Corfu Channel Incident - the Final Break-Up between the Albanian Regime and the Western Superpowers. Yugoslav Exploits in the beginning of the Cold War

  • Jurij Hadalin Inštitut za novejšo zgodovino
Keywords: Albania, Yugoslavia, Great Britain, Cold War

Abstract

On the basis of available archive materials, the following contribution outlines the role of the Yugoslav leadership in the first skirmishes of the Cold War, especially the mine laying in the Corfu Channel. Namely, in 1946 the relations between Yugoslavia and the Western Allies became very tense, and this lasted until the ultimate break-up between Yugoslavia and the Soviet Union. This phenomenon was not only characteristic for Yugoslavia. However, this country was most consistent and independent of all the communist states, which did not always make the best impression on the Moscow circles. Yugoslavia also intervened fatally in the international relations of its close but subordinated ally Albania with the West. Namely, with the agreement of the narrower Albanian leadership it prevented the British recognition of the Albanian government and the improvement of the Albanian relations with the Western superpowers, ensuring, in the key moment, the strengthening of its influence in Albania, which then became also formally and legally almost all-encompassing.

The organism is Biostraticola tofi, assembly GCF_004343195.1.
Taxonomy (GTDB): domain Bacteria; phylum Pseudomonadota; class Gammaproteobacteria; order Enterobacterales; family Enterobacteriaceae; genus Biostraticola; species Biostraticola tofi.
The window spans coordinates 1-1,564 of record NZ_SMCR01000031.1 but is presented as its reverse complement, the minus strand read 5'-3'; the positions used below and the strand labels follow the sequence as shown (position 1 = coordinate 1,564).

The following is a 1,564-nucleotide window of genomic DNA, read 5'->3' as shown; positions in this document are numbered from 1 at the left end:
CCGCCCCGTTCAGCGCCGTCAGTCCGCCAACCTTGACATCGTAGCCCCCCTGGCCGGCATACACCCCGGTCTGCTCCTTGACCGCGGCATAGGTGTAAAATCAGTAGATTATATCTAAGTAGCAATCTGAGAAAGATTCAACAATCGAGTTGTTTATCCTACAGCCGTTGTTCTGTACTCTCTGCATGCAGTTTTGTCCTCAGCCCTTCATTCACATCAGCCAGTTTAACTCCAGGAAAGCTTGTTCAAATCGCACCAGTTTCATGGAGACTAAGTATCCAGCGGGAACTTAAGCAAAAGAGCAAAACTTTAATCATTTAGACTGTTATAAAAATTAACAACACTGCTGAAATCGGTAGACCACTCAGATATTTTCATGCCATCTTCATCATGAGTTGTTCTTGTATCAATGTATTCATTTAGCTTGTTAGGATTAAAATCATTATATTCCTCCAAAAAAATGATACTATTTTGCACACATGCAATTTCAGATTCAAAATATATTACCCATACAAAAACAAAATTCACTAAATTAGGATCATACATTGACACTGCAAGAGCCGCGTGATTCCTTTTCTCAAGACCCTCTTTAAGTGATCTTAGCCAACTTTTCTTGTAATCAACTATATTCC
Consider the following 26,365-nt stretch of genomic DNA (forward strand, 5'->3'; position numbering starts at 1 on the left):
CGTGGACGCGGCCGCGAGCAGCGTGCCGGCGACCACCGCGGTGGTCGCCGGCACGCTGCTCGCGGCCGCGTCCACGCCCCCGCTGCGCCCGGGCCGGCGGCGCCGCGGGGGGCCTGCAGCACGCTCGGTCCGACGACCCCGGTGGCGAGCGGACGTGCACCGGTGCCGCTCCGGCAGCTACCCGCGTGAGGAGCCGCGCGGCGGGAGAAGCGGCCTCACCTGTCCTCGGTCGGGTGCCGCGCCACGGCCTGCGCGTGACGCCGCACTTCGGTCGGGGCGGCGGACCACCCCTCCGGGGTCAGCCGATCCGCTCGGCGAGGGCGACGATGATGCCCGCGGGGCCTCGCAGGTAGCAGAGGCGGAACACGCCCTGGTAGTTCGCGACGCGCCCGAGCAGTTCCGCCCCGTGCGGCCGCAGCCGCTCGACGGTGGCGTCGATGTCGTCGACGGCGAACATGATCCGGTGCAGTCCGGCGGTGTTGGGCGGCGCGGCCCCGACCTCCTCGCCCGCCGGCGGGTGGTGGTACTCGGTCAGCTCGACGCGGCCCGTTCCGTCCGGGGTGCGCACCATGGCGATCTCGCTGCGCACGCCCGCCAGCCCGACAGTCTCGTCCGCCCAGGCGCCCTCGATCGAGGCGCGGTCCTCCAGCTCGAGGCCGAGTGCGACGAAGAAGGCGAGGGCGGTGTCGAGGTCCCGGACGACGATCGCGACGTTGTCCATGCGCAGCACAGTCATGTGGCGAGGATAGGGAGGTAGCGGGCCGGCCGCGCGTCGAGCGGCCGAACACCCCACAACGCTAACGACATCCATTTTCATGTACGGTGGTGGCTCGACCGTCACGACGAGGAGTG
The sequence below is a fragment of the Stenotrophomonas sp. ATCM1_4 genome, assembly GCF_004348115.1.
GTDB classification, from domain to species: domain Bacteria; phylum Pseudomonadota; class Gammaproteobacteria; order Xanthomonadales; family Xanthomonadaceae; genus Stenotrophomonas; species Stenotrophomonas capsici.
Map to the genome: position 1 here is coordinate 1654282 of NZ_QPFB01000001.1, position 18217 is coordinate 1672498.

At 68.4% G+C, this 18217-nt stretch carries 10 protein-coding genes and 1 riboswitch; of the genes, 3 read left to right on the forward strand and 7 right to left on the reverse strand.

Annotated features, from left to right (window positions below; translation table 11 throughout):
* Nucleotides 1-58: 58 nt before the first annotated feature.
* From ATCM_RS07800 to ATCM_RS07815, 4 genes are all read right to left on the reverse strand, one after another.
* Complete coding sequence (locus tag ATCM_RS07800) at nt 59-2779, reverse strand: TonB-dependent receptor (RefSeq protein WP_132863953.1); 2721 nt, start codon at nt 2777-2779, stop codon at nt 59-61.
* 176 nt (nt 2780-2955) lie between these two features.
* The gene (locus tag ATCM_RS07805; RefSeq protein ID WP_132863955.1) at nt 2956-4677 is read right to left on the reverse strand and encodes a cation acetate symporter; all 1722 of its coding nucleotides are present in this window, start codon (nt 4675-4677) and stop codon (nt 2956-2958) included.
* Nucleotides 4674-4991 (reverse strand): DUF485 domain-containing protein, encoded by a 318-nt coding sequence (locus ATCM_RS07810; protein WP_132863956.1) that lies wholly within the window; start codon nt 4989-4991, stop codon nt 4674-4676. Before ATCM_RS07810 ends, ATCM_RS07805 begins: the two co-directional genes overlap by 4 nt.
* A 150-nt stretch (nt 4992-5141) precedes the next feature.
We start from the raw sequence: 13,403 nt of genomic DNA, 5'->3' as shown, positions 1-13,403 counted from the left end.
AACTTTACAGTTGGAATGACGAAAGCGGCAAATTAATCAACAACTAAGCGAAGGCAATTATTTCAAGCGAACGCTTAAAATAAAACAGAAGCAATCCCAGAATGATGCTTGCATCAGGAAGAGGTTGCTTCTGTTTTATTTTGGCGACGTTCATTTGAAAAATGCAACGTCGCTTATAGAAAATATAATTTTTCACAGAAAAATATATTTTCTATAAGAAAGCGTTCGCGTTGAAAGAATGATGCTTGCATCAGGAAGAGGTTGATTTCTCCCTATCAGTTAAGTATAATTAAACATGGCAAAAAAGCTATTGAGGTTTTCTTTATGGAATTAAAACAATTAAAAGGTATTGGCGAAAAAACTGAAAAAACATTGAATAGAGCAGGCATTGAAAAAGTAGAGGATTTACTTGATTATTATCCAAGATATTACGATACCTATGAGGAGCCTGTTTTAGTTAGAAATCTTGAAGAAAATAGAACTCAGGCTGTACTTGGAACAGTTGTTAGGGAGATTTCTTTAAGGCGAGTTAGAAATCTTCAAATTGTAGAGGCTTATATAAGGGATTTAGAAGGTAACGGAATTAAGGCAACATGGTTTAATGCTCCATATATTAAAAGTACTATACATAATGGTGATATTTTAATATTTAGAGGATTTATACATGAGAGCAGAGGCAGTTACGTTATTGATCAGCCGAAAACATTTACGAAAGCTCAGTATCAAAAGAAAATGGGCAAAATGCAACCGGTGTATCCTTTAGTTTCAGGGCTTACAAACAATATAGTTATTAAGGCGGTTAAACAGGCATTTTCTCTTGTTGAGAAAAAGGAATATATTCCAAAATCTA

Published
2010-01-01
Section
Articles

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